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2nd installment of Poetry in America

The second installment of “Poetry in America” aired tonight on WHYY Philadelphia; if you missed it you can catch it here: http://www.poetryinamerica.org/episode/fast-break/
(but I don’t know for how long).

I didn’t have high hopes for this one since it had Shaq and Pau Gasol and Shane Battier (all professional basketball players, if you don’t follow the sport) reading a poem with a basketball theme (don’t beat me up for my snooty bias- I was feeling quite chastened by the end of the episode). But I was pleasantly surprised. Shaq turned out to be a very good reader of the poem and an excellent commentator on its themes and form. My surprise didn’t stem from the fact that Shaq is an athlete, but rather from the fact that I had seen him on tv several times and he was always the joker, the guy who engaged in goofy antics;  he had a well-earned reputation for being a prankster. I had trouble picturing him as capable of a serious discussion, let alone about a poem. The episode is worth watching just for his part in it.

I was enlightened by the author’s conversation with the host as well. Bottom line: What looked to me like a minor, throwaway poem turned out to have depth and nuance. I learned something about reading a poem closely and not tossing it aside so quickly. This episode is well worth watching for those reasons.

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New poetry series

“Poetry in America, created and directed by Harvard professor Elisa New, is a new public television series and multi-platform digital initiative that brings poetry into classrooms and living rooms around the world.”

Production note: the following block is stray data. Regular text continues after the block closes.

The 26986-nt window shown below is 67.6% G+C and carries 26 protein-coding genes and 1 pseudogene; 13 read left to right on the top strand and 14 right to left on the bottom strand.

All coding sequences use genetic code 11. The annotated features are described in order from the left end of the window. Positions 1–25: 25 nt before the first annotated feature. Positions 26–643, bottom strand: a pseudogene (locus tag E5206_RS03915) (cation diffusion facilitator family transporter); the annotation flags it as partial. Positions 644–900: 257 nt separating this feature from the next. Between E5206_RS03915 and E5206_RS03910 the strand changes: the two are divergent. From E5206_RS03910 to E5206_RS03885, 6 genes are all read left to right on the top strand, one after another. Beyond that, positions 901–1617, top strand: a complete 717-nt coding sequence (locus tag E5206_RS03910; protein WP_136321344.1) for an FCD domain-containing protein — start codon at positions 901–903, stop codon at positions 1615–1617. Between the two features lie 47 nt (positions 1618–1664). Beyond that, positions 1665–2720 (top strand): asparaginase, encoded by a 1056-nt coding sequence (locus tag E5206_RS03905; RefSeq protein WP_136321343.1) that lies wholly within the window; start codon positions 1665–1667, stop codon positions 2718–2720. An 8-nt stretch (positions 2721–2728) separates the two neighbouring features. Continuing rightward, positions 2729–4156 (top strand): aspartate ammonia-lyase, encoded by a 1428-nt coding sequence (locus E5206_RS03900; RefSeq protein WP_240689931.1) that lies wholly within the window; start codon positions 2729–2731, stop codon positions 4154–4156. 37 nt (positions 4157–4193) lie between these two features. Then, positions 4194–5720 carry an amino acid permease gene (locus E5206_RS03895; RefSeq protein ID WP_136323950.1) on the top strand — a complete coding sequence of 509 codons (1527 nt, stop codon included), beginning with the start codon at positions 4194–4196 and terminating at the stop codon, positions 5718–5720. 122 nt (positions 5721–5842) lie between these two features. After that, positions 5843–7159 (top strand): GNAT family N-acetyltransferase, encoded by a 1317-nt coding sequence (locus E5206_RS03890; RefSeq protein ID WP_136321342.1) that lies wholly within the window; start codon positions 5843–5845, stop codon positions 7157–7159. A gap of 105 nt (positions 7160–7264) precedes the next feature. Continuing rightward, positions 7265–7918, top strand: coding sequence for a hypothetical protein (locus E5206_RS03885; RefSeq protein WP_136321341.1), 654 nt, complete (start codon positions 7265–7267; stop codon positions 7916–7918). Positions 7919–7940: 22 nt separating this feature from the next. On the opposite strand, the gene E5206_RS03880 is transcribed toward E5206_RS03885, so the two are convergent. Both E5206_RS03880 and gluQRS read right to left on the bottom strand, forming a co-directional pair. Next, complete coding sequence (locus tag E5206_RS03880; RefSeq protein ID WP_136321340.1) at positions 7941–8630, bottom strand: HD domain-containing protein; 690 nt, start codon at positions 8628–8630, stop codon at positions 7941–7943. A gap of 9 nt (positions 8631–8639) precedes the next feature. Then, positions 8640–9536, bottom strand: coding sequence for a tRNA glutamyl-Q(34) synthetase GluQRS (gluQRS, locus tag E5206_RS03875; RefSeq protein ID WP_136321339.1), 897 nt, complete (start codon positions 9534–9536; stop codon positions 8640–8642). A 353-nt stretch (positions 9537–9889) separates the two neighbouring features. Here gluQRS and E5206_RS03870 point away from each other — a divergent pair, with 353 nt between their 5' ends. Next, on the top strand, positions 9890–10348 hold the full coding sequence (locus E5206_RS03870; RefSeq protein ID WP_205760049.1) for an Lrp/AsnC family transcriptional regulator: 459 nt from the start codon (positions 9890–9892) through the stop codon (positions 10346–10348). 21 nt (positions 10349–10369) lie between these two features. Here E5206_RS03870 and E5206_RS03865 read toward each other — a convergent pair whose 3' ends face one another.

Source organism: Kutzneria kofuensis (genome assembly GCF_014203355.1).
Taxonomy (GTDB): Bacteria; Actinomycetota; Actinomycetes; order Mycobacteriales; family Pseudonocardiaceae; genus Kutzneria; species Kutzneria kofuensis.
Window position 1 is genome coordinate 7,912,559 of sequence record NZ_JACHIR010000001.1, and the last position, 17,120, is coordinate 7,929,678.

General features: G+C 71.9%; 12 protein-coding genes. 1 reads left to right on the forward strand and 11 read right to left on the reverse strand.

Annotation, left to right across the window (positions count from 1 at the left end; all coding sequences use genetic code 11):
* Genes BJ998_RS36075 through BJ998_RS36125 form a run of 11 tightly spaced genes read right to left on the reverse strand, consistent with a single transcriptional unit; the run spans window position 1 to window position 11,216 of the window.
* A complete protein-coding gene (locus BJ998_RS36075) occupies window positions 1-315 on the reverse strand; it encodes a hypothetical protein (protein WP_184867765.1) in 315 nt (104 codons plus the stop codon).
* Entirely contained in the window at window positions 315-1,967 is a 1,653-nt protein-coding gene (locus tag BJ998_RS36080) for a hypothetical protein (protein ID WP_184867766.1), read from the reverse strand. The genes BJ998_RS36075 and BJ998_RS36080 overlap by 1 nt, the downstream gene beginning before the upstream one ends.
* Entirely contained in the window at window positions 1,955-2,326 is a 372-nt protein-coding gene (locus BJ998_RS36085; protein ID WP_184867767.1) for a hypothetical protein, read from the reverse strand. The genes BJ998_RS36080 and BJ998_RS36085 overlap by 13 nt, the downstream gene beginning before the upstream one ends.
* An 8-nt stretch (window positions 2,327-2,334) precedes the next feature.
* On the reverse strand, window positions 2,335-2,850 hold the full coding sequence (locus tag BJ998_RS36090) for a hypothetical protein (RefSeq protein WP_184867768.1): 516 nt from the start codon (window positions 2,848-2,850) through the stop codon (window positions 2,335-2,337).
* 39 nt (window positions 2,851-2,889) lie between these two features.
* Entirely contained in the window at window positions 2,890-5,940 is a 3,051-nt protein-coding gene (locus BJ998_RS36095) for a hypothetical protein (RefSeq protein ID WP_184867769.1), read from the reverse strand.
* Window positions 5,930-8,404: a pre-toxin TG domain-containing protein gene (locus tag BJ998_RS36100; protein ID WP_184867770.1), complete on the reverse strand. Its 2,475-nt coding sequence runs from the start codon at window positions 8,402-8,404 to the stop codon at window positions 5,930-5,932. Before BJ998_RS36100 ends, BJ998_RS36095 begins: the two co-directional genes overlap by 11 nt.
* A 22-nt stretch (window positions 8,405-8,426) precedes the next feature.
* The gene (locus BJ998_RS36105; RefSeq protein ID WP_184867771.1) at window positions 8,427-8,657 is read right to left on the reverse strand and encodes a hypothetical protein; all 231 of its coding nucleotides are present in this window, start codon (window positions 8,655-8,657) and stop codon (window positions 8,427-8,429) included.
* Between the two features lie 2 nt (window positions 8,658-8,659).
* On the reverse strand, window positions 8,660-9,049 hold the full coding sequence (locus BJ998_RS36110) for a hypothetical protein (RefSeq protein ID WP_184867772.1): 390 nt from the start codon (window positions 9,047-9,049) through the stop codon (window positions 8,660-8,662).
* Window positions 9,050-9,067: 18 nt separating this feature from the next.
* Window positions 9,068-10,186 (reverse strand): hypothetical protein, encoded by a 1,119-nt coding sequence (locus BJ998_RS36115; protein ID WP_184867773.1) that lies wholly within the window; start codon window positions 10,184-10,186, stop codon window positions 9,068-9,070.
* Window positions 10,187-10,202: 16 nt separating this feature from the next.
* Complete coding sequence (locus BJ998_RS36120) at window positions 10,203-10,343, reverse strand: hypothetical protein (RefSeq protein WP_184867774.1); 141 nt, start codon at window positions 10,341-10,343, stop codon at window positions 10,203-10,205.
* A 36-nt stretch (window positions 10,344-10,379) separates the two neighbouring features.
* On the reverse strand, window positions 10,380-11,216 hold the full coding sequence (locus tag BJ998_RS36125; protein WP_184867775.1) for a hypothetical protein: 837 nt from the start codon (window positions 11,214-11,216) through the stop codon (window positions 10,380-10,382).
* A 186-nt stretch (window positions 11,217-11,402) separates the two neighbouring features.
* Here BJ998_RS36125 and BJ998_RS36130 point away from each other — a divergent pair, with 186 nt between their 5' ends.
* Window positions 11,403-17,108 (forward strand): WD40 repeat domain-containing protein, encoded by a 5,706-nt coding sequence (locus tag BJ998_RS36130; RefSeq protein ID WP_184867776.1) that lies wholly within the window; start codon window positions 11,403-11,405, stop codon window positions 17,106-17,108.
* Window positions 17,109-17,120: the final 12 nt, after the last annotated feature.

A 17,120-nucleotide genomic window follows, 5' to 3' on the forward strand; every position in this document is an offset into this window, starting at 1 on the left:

Tonight it’s on WHYY at 9:30, with a piece on an Emily Dickenson poem. Check it out here: http://www.poetryinamerica.org/episode/i-cannot-dance-opon-my-toes/

Wendell Berry: American novelist, poet, environmental activist, cultural critic, and farmer.

The Peace of Wild Things

by Wendell Berry

 When despair for the world grows in me
 and I wake in the night at the least sound
 in fear of what my life and my children's lives may be,
 I go and lie down where the wood drake
 rests in his beauty on the water, and the great heron feeds.
 I come into the peace of wild things
 who do not tax their lives with forethought
 of grief. I come into the presence of still water.
 And I feel above me the day-blind stars
 waiting with their light. For a time
 I rest in the grace of the world, and am free.

© Wendell Berry. This poem is excerpted from “The Selected Poems of Wendell Berry” and is reprinted with permission of the author and Counterpoint Press.

Remember May Sarton?

Browsing through my shelves I came across “Selected Poems of May Sarton”. I can’t remember the last time I read her, but it was probably after the announcement of her death in 1995.  Her work is well worth revisiting. Here’s a short poem describing an ecstatic encounter with a fig:

The Fig

Under the green leaf hangs a little pouch

Shaped like a gourd, purple and leathery.

It fits the palm, it magnetizes touch.

What flesh designed as fruit can this fruit be?

The plump skin gives a little at the seam.

Now bite it deep for better or worse!

Oh multitude of stars, pale green and crimson-

And you have dared to eat a universe!